In 1961, President John Kennedy made physical fitness a national priority to offset the fact that “easy living is sapping the strength and vitality of our children.” At Highland High School, we competed for an embroidered Presidential Fitness Award in a regimen of push-ups, sit-ups and running. We weren’t particularly happy about it, but we weren’t given a choice. We were youthful Cold Warriors, after all. Now is the time of the hot war. The doctrine of pre-emption that America has adopted requires sacrifice and discipline from all of its citizens, not just those wearing uniforms. We would be well served with leaders like Kennedy who recognize that the so-called obesity epidemic may be as much a symptom as a disease.

Staffbox

John Rasmuson is a freelance writer in Salt Lake City. Private Eye will return next week.

Pin It
Favorite

More by John Rasmuson

  • Snow Jobs

    After the flakes fall, neighborhood sidewalks become a battleground
    • Dec 31, 2014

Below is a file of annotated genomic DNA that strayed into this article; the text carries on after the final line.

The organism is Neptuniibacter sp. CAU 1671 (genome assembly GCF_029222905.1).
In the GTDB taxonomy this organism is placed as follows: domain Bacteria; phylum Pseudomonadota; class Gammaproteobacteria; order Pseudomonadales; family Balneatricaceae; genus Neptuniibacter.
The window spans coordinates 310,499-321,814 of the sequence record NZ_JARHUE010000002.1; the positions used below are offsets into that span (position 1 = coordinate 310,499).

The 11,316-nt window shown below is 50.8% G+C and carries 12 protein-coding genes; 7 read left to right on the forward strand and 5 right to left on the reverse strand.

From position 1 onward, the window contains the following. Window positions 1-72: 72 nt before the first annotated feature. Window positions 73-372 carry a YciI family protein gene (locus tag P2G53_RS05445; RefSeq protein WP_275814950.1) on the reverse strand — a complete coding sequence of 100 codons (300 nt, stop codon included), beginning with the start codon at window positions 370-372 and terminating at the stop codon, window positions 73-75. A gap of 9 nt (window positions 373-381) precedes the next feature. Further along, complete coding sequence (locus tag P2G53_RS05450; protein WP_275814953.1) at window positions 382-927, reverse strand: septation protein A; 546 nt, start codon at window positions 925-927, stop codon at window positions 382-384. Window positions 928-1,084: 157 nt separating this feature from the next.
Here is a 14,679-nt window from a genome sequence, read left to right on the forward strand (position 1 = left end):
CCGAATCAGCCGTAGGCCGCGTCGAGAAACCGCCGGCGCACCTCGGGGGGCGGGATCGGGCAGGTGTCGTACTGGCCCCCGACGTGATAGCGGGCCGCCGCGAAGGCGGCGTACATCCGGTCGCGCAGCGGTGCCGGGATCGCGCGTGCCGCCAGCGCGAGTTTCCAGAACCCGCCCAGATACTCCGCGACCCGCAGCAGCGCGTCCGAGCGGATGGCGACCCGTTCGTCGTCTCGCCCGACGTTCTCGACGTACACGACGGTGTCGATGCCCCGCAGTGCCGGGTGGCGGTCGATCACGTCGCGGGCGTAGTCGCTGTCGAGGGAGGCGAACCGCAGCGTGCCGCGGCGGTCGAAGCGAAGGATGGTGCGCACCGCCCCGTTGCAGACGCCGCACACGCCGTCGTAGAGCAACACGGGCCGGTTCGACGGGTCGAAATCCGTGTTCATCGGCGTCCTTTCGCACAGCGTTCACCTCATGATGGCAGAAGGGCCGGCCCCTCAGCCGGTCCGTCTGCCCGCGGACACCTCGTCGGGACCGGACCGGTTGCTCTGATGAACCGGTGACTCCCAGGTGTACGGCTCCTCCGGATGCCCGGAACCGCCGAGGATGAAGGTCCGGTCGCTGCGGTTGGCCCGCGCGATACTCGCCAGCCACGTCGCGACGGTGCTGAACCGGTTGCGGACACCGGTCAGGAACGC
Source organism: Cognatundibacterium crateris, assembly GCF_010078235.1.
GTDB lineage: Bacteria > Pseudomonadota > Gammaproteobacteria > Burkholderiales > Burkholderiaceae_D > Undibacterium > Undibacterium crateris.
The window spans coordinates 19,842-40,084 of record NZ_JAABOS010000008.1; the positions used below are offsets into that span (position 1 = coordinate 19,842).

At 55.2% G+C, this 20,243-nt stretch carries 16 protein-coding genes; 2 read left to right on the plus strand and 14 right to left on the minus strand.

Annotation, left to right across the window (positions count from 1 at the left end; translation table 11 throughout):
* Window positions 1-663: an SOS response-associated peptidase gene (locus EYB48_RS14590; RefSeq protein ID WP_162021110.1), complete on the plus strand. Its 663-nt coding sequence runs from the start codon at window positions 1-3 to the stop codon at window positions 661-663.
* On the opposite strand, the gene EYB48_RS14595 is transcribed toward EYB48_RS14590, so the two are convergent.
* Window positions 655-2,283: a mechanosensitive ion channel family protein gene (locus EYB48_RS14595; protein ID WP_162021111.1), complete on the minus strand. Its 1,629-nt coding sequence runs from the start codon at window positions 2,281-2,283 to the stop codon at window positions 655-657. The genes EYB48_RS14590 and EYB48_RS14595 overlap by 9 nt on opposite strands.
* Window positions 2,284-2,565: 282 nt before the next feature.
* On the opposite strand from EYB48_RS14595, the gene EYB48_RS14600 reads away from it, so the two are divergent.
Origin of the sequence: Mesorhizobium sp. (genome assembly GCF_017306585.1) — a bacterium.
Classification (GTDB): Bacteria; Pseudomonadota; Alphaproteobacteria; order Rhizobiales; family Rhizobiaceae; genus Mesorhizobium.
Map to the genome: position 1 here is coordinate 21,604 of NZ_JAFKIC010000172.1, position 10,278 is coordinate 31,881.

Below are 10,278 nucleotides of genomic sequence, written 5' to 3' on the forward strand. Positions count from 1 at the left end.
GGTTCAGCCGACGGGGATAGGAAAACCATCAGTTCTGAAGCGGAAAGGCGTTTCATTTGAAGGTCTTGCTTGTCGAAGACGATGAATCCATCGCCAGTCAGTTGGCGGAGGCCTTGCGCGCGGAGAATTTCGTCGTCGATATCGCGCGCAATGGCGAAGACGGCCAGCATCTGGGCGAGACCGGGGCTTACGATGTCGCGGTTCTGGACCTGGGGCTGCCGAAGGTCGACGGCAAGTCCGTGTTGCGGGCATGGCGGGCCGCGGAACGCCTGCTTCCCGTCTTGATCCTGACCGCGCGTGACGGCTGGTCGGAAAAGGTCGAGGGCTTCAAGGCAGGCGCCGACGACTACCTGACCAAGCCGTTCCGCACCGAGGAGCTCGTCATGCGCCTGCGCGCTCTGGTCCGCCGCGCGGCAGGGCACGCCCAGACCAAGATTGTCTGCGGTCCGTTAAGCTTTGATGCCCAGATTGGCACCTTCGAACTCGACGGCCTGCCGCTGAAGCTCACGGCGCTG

• Walk the Walk

    Getting around on foot is for suckers—or is it?
    • Dec 17, 2014
  • More »

Latest in News & Columns

  • Shar Lewis of Utah Commission on Volunteers

    Shar Lewis, the executive director of Utah Commission on Volunteers, has helped craft the Lieutenant Governor's Conference on Service, April 8-10 at the Hilton Salt Lake City Center (Volunteers.Utah.gov). Lt. Gov. Greg Bell and Sen. Orrin Hatch, R-Utah, will speak, in addition to numerous breakout sessions and a service project on the final day.
    • Mar 31, 2010
  • Feature | Rocky Times: Rocky Anderson is still on the case. Barack Obama had better watch his back.

    nEighteen months ago, Rocky Anderson stood on the steps of Salt Lake’s City & County Building calling for the impeachment of the president. Protesters, some wearing rubber Dick Cheney masks, surrounded him, along with papier-mâché tableaus of Bush cabinet members chained together in black-and-white prison stripes. Sen. Orrin Hatch, R-Utah, famously dismissed the protesters a...
    • Feb 3, 2009
  • Mullen| Leave Us Alone: Even in the sovereign nation of Utah, you still have rights. Right?

    By most measures of small-business success in Utah, Tony Chlepas would be in the Hall of Fame. nHis mother, the late Helen Chlepas, was widowed with her four children still in grade school. In the early ’70s, Helen secured a small loan to buy a ramshackle little tavern near the mouth of Big Cottonwood Canyon. Tony and his siblings grew up helping their mom, including in the bar’s tiny ...
    • Feb 3, 2009
  • More »

Comments

Subscribe to this thread:

Add a comment

© 2015 Salt Lake City Weekly

Website powered by Foundation